Living a Tradition | Travel | Smithsonian

Living a Tradition

At Sabbathday Lake in Maine, the eight members of the only surviving Shaker community carry on the old ways

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Smithsonian readers are avid travelers, either in reality or from the comfort of their armchairs, and over the years the magazine has taken them from Savannah to the Sargasso Sea, from Panama to Bangalore, from Reno to Warsaw. Now we're adding something extra.

Here on the Web, we've expanded our new magazine feature, Smithsonian Journeys, to offer a host of additional stories, essays, travel tips, photo galleries and much more. Already, we've taken you camel trekking in the Australian outback, to Great Britain's Blenheim Palace and to Belgium's Royal Greenhouses. This month Joyce and Richard Wolkomir's Smithsonian feature, "Living a Tradition," takes you on a journey to New England's Shaker villages. Here on the Web, we give you more: in a letter to our travel editor, affectionately known as Smitty, the Wolkomirs tell of their encounter with a ferocious dog on their way to the Hancock Shaker Village. Want to visit a Shaker village yourself? In Travel Tips, you'll find an easy-to-read map of all the villages visited by the Wolkomirs and informative links to the Websites of many of the Shaker museums and villages in the United States. Click on another of our Web stories and sample the sounds of Shaker hymns. There's a slide show of fabulous finds at the Hancock Shaker Village in Pittsfield, Massachusetts. We've also put together a collection of recipes from the cookbook of Sister Frances Carr, a Shaker at Sabbathday Lake. Check out our Smithsonian expert, Jeremy Adamson from the Smithsonian Museum of American Art's Renwick Gallery, whose essay about Shaker design will surprise you. And delight in a story from one of the country's foremost scholars on Shaker culture, June Sprigg, who weaves a charming tale about her first encounter with the Shaker sisters at Canterbury. We hope you'll find something here to intrigue you, and if you have a thought or two to pass along to us, please do. Write us a postcard or e-mail us at journeys@smithsonianmag.com and tell us what you think of this new feature.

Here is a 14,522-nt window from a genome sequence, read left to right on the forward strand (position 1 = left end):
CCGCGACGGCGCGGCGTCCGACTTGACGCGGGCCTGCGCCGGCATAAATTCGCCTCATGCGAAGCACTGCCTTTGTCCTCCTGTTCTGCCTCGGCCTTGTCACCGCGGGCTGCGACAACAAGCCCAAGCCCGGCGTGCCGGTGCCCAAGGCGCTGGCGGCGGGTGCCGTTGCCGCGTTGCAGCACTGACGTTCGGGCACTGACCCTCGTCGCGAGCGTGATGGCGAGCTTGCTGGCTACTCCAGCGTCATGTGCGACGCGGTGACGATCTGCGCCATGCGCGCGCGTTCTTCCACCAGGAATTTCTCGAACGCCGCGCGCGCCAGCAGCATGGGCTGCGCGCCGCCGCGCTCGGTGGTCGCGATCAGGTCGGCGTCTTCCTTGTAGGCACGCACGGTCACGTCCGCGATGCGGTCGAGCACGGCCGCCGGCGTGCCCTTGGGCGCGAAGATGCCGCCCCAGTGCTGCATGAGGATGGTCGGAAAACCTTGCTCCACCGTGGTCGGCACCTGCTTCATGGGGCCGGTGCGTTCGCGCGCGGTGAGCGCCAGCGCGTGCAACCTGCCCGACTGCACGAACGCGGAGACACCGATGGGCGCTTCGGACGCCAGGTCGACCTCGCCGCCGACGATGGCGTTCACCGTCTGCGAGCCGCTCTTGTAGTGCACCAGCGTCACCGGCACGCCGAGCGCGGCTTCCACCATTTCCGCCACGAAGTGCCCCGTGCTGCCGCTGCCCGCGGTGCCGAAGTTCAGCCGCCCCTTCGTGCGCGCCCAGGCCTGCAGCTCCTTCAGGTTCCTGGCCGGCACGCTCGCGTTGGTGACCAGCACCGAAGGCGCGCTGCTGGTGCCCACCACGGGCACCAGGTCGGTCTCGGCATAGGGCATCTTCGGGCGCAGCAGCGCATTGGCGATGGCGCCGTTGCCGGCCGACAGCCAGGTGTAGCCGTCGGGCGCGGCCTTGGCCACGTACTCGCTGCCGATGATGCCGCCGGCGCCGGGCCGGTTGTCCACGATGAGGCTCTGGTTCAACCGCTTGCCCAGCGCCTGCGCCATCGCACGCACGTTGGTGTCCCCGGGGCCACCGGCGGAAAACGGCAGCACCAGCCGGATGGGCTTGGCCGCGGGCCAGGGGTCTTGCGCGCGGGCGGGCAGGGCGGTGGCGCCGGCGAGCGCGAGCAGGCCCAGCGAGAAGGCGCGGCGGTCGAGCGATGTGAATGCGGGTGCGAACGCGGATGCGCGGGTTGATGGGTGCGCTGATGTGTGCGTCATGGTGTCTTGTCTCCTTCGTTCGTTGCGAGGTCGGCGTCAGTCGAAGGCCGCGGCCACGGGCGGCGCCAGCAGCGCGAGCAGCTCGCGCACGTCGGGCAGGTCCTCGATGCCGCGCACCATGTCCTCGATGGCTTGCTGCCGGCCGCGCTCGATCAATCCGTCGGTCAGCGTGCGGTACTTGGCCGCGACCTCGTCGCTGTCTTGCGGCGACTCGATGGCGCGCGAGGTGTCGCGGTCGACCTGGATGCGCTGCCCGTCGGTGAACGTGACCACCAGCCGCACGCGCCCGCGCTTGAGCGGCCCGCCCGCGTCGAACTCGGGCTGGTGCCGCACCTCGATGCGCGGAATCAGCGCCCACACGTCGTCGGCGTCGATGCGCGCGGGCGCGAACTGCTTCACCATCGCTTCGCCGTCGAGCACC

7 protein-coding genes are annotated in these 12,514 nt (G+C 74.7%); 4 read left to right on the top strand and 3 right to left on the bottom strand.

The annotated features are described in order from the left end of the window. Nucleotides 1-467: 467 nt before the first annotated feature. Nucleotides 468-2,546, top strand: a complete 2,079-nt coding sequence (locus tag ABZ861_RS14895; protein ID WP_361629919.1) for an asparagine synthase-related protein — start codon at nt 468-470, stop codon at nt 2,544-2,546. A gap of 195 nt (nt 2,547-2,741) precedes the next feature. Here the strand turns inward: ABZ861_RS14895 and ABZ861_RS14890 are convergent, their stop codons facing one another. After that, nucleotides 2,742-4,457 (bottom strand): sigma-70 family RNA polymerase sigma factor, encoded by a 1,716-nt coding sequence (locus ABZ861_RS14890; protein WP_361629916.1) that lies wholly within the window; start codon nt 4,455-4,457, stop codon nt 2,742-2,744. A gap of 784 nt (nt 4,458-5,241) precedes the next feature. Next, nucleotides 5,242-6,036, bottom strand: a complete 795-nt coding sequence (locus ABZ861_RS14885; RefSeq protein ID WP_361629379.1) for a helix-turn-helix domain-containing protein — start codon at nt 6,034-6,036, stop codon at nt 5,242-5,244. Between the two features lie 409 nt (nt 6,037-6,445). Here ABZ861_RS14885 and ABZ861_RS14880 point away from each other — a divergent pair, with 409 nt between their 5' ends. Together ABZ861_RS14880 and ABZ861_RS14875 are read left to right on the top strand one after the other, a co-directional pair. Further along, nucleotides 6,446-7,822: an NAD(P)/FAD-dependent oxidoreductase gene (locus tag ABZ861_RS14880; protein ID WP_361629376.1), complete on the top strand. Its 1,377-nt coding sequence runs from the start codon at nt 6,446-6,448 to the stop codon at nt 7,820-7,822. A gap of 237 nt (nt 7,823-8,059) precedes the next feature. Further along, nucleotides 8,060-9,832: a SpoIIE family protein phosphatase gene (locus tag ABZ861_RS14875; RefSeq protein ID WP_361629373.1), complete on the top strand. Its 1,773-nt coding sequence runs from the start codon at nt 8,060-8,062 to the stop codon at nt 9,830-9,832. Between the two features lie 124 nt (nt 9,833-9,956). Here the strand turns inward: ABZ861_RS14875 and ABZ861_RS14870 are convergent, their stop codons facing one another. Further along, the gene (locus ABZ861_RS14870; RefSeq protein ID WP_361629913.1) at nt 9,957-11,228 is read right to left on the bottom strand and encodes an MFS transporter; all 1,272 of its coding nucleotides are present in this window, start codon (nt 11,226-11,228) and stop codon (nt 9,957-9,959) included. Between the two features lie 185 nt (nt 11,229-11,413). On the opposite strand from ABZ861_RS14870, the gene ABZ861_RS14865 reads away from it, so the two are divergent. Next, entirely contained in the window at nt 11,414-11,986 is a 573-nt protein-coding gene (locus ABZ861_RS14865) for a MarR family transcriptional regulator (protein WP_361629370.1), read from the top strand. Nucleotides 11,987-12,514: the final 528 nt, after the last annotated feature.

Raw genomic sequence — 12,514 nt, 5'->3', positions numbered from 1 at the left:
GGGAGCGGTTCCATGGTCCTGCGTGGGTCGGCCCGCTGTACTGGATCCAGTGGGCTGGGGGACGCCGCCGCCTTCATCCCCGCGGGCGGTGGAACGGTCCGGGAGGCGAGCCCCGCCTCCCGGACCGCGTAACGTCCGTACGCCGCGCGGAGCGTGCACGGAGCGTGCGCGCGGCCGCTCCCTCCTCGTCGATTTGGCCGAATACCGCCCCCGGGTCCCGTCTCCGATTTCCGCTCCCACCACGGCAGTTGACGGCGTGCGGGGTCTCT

In coming months we've got much more to offer as we prowl the ghost towns of the American West, take a very wet trip to the monstrous whirlpools of the North Atlantic and seek out the giant megaliths of the British Isles. So stay tuned travelers.

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